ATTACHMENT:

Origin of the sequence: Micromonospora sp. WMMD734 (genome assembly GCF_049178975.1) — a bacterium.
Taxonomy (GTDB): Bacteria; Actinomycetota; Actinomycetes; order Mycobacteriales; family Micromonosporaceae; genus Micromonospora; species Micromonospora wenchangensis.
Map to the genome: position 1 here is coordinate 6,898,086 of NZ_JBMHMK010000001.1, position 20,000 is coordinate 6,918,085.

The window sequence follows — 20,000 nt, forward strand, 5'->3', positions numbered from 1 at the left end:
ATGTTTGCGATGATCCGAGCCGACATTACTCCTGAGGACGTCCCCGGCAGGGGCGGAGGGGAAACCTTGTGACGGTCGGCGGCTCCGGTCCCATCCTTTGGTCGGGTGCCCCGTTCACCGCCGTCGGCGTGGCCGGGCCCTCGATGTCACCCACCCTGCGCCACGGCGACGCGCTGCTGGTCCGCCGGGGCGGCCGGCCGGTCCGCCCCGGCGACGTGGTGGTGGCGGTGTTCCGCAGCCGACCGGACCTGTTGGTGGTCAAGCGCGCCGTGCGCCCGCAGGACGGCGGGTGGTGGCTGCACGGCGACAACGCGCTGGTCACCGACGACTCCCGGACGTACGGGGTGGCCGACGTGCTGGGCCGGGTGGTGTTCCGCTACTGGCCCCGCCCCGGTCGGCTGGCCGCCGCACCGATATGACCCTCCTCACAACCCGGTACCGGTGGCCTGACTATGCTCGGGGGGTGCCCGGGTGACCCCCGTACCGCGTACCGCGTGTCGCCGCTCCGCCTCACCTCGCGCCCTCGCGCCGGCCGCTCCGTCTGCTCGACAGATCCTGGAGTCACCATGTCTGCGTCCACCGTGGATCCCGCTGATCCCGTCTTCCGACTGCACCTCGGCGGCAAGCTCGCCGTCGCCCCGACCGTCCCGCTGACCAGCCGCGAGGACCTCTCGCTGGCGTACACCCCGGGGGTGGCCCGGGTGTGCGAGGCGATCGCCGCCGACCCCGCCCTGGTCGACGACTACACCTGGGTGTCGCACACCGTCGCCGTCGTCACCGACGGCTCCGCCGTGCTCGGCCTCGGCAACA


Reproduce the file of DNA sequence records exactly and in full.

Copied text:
Origin of the sequence: Micromonospora sp. WMMD734 (genome assembly GCF_049178975.1) — a bacterium.
Taxonomy (GTDB): Bacteria; Actinomycetota; Actinomycetes; order Mycobacteriales; family Micromonosporaceae; genus Micromonospora; species Micromonospora wenchangensis.
Map to the genome: position 1 here is coordinate 6,898,086 of NZ_JBMHMK010000001.1, position 20,000 is coordinate 6,918,085.

The window sequence follows — 20,000 nt, forward strand, 5'->3', positions numbered from 1 at the left end:
ATGTTTGCGATGATCCGAGCCGACATTACTCCTGAGGACGTCCCCGGCAGGGGCGGAGGGGAAACCTTGTGACGGTCGGCGGCTCCGGTCCCATCCTTTGGTCGGGTGCCCCGTTCACCGCCGTCGGCGTGGCCGGGCCCTCGATGTCACCCACCCTGCGCCACGGCGACGCGCTGCTGGTCCGCCGGGGCGGCCGGCCGGTCCGCCCCGGCGACGTGGTGGTGGCGGTGTTCCGCAGCCGACCGGACCTGTTGGTGGTCAAGCGCGCCGTGCGCCCGCAGGACGGCGGGTGGTGGCTGCACGGCGACAACGCGCTGGTCACCGACGACTCCCGGACGTACGGGGTGGCCGACGTGCTGGGCCGGGTGGTGTTCCGCTACTGGCCCCGCCCCGGTCGGCTGGCCGCCGCACCGATATGACCCTCCTCACAACCCGGTACCGGTGGCCTGACTATGCTCGGGGGGTGCCCGGGTGACCCCCGTACCGCGTACCGCGTGTCGCCGCTCCGCCTCACCTCGCGCCCTCGCGCCGGCCGCTCCGTCTGCTCGACAGATCCTGGAGTCACCATGTCTGCGTCCACCGTGGATCCCGCTGATCCCGTCTTCCGACTGCACCTCGGCGGCAAGCTCGCCGTCGCCCCGACCGTCCCGCTGACCAGCCGCGAGGACCTCTCGCTGGCGTACACCCCGGGGGTGGCCCGGGTGTGCGAGGCGATCGCCGCCGACCCCGCCCTGGTCGACGACTACACCTGGGTGTCGCACACCGTCGCCGTCGTCACCGACGGCTCCGCCGTGCTCGGCCTCGGCAACA